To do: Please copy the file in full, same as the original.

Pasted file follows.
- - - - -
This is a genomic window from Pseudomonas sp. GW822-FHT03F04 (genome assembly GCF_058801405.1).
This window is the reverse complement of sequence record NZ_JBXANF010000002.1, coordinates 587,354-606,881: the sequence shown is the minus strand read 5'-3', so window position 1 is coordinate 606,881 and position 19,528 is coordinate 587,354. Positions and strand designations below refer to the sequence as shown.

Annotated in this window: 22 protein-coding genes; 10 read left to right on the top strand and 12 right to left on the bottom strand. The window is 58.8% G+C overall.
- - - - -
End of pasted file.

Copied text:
This is a genomic window from Pseudomonas sp. GW822-FHT03F04 (genome assembly GCF_058801405.1).
This window is the reverse complement of sequence record NZ_JBXANF010000002.1, coordinates 587,354-606,881: the sequence shown is the minus strand read 5'-3', so window position 1 is coordinate 606,881 and position 19,528 is coordinate 587,354. Positions and strand designations below refer to the sequence as shown.

Annotated in this window: 22 protein-coding genes; 10 read left to right on the top strand and 12 right to left on the bottom strand. The window is 58.8% G+C overall.